When in the market for a new purchase loan or to refinance your mortgage, you must send your new lender several documents used to qualify your application and underwrite your loan. Begin gathering these documents early in your application process to avoid delays in getting approved.
Below is a list of the most common documents required to qualify for a mortgage:
With your permission, the lender will pull a “tri-merge” credit report. A tri-merge report pulls your credit report from all three credit bureaus (Experian, Equifax and Transunion), then merges this data together to form one single comprehensive credit report.
The credit report will contain the following information most important to the lender:
- History of past and current debts and payment obligations
- Three FICO scores from each of the three credit bureaus
- Any bankruptcies, late payments, collection accounts and/or public records you may have
Purchase Agreement Signed by all Parties
Applying for a purchase loan will require sending a copy of the Residential Purchase Agreement signed by all parties involved in the transaction to the new mortgage lender. This must be the final purchase agreement that your purchase is based upon. The buyer’s real estate agent has a copy of the purchase agreement.
Two Years of Federal Tax Returns
Mortgage lenders require the most recent two years of your federal tax returns, and a signed IRS Form 4506-T which authorizes the IRS to release only required information pertaining to your income.
For business owners applying for a mortgage, the lender may also request current Income Statements and Balance Sheets for the business.
Two most recent years of W-2’s (if applicable) are required by the majority of lenders. For lost copies, applicants should ask their employers Human Resources department for copies.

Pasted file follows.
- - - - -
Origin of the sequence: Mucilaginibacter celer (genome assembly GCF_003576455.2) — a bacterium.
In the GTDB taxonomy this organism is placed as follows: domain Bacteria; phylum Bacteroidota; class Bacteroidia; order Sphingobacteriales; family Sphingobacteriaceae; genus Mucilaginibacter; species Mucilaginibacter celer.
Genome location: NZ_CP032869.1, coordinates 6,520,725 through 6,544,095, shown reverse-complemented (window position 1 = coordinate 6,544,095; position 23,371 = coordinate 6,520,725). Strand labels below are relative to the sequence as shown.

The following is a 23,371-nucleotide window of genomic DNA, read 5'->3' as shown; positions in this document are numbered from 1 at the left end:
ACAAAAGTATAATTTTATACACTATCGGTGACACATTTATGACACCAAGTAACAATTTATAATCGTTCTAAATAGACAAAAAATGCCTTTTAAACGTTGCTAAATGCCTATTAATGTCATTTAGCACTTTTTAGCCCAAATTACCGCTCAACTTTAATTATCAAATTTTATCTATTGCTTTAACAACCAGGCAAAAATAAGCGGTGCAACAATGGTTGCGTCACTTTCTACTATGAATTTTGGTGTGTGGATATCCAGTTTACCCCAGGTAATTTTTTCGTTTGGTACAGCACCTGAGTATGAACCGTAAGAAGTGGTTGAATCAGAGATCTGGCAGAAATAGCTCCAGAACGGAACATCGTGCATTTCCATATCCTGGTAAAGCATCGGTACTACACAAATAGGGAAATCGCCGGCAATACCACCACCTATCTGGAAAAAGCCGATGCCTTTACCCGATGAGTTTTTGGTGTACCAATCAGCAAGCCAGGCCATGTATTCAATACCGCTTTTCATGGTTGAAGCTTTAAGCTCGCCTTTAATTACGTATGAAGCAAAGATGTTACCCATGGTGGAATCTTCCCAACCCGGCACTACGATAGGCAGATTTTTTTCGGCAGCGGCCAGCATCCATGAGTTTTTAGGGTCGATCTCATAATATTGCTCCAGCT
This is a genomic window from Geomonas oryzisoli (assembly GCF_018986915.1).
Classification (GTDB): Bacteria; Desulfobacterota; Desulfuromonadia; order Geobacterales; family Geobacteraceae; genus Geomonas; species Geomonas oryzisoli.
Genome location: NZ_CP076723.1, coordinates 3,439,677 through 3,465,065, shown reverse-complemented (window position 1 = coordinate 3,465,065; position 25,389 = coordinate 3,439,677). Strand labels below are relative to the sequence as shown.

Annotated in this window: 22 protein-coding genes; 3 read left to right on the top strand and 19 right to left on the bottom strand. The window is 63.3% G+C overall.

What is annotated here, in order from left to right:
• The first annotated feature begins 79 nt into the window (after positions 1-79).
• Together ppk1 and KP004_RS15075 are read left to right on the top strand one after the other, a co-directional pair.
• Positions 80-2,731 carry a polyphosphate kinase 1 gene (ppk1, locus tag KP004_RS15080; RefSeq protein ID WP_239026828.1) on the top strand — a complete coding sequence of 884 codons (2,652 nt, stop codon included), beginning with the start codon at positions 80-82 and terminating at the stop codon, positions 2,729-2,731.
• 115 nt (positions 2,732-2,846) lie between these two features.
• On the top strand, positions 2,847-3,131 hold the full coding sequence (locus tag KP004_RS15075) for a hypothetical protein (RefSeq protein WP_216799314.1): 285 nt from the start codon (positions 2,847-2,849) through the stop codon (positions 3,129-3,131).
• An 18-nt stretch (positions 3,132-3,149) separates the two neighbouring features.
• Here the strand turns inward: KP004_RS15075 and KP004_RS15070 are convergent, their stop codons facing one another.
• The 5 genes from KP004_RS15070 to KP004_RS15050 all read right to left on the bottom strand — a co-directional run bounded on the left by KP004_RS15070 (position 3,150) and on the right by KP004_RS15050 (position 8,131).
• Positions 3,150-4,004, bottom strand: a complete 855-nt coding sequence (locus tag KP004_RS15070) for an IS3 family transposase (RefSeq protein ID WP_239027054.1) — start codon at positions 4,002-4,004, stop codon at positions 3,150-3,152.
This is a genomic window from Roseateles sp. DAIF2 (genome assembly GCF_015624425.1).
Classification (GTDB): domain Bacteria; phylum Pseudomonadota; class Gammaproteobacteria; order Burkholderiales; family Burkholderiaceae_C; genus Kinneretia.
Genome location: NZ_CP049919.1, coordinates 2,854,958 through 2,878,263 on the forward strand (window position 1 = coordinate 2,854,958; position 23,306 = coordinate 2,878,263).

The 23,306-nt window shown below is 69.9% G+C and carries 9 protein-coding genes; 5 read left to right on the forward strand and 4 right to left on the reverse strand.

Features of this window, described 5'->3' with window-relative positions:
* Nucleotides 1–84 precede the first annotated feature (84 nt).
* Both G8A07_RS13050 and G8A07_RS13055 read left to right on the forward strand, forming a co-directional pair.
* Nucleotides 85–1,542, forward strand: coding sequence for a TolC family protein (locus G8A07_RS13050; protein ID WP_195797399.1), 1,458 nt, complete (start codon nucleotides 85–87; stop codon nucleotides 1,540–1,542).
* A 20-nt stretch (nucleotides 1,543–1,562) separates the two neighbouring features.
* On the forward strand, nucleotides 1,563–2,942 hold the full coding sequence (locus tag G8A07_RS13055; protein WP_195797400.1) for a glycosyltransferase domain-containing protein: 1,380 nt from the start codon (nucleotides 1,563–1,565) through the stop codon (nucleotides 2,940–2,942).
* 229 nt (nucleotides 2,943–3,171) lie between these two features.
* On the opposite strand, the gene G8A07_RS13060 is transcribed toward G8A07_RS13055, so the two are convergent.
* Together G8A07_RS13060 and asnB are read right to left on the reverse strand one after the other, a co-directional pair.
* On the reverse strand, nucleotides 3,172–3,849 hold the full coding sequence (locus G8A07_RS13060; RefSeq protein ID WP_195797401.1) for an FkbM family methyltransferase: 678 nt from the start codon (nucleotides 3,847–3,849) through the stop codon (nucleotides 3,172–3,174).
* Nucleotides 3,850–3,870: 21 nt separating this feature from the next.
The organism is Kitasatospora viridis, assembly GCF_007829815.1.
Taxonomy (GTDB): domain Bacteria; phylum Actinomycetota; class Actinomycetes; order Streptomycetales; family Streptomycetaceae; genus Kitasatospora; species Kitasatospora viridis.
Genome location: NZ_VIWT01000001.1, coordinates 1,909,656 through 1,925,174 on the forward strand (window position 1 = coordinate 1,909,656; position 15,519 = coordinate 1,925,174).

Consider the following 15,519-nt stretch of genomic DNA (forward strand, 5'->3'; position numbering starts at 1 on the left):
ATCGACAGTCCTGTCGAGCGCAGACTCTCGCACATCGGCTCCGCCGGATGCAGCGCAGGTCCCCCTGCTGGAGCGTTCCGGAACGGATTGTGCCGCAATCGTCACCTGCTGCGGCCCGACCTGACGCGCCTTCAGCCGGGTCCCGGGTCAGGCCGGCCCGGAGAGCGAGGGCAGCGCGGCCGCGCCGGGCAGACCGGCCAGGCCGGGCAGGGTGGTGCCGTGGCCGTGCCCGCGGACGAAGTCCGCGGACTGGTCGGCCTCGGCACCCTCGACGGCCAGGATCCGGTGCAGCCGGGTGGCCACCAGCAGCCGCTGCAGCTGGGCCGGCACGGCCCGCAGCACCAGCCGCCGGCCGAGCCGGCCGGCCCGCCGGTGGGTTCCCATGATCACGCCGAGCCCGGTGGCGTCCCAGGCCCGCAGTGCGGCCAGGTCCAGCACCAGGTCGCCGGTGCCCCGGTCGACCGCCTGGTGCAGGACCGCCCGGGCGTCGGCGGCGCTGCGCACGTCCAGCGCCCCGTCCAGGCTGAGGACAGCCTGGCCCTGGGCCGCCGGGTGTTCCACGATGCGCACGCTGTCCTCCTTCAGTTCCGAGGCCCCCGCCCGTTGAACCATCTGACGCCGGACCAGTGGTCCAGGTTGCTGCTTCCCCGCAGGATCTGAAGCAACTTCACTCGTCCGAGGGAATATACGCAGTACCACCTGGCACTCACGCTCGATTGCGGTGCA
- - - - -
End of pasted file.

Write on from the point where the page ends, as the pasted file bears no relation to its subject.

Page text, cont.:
Two most recent years 1099’s (if applicable) will be required by the lender. 1099’s are typically issued to people who work independently, such as real estate agents, dentists or sales reps. The party that pays you is required to send you and the IRS a 1099 declaring how much you’ve been paid.
Paycheck copies/stubs (if applicable) for the most recent two pay periods will be required by the new lender. The may require another recent paycheck stub copy prior closing and funding the new mortgage to ensure the applicants income has not changed.
When applicants receive additional income from other sources, such as from child support, alimony, separate maintenance, social security, or disability, they should supply the new lender official documents proving the source of the income. This is only required if and when these income sources are used to qualify for the new loan. An award or benefits letter outlines what amount is being received by the applicant and the duration of the income.
Bank Account Statements
Complete copies of bank account statements from the two most recent months from all bank accounts of the applicants will be required to show the lender there are anywhere from 3 – 7 months of new mortgage payment reserves available. Some lenders may not require any or may require more than 7 months of reserves. The need for this is based on underwriting review.
Any investment accounts, such as 401Ks and IRAs may also be given to the lender if necessary, to qualify for the new mortgage.
Social Security Card
Lenders may require a copy of the applicant’s social security card, or they may ask for copies of a document that contains the social security number, such as a W-2, income tax return or letters from the Social Security Administration.
Homeowners Insurance Proof
Lenders need to know that the home being purchased or refinanced is insured and has sufficient coverage in case of damage from disaster to replace the dwellings. For new purchase loans and refinances, the lender will want to see the policy’s declarations page, which shows the annual payment and the amount of coverage on the home.
The lender may ask for a copy of a recent mortgage statement from one or all of the applicants’ properties (if applicable). Mortgage lenders will use the information from the mortgage statement to verify rate, payment, and balance information.
Applying for a Mortgage Has A lot to Do with Proof
Documentation provided to lenders are used to prove the information provided by applicants. For example, if an applicant states they make $8,000 per month, this must be quantified with supporting documentation such as paycheck stubs, tax returns and other income documentation. If the supporting documents don’t equal $8,000 per month in income as stated, then the applicant will be re-qualified based on whatever income amount that can be proven. This may significantly change loan terms, or even disqualify applicant for the loan all together if the true income is far below the stated income.